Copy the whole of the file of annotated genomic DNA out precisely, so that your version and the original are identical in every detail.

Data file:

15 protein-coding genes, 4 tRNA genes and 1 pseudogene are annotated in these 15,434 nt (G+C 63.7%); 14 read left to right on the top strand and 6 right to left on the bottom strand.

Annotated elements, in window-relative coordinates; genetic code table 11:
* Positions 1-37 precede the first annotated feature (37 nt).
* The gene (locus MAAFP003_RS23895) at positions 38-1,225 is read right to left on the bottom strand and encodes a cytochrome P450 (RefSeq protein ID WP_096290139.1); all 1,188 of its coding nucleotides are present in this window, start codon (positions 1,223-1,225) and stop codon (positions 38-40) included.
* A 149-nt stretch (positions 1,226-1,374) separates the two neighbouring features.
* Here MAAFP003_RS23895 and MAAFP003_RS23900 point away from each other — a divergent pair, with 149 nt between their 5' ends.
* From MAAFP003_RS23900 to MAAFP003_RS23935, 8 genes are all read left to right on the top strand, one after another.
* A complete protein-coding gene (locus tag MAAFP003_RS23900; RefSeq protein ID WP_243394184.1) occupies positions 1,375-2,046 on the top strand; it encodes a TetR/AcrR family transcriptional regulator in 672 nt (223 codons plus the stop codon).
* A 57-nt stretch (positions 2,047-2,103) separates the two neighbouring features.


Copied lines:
15 protein-coding genes, 4 tRNA genes and 1 pseudogene are annotated in these 15,434 nt (G+C 63.7%); 14 read left to right on the top strand and 6 right to left on the bottom strand.

Annotated elements, in window-relative coordinates; genetic code table 11:
* Positions 1-37 precede the first annotated feature (37 nt).
* The gene (locus MAAFP003_RS23895) at positions 38-1,225 is read right to left on the bottom strand and encodes a cytochrome P450 (RefSeq protein ID WP_096290139.1); all 1,188 of its coding nucleotides are present in this window, start codon (positions 1,223-1,225) and stop codon (positions 38-40) included.
* A 149-nt stretch (positions 1,226-1,374) separates the two neighbouring features.
* Here MAAFP003_RS23895 and MAAFP003_RS23900 point away from each other — a divergent pair, with 149 nt between their 5' ends.
* From MAAFP003_RS23900 to MAAFP003_RS23935, 8 genes are all read left to right on the top strand, one after another.
* A complete protein-coding gene (locus tag MAAFP003_RS23900; RefSeq protein ID WP_243394184.1) occupies positions 1,375-2,046 on the top strand; it encodes a TetR/AcrR family transcriptional regulator in 672 nt (223 codons plus the stop codon).
* A 57-nt stretch (positions 2,047-2,103) separates the two neighbouring features.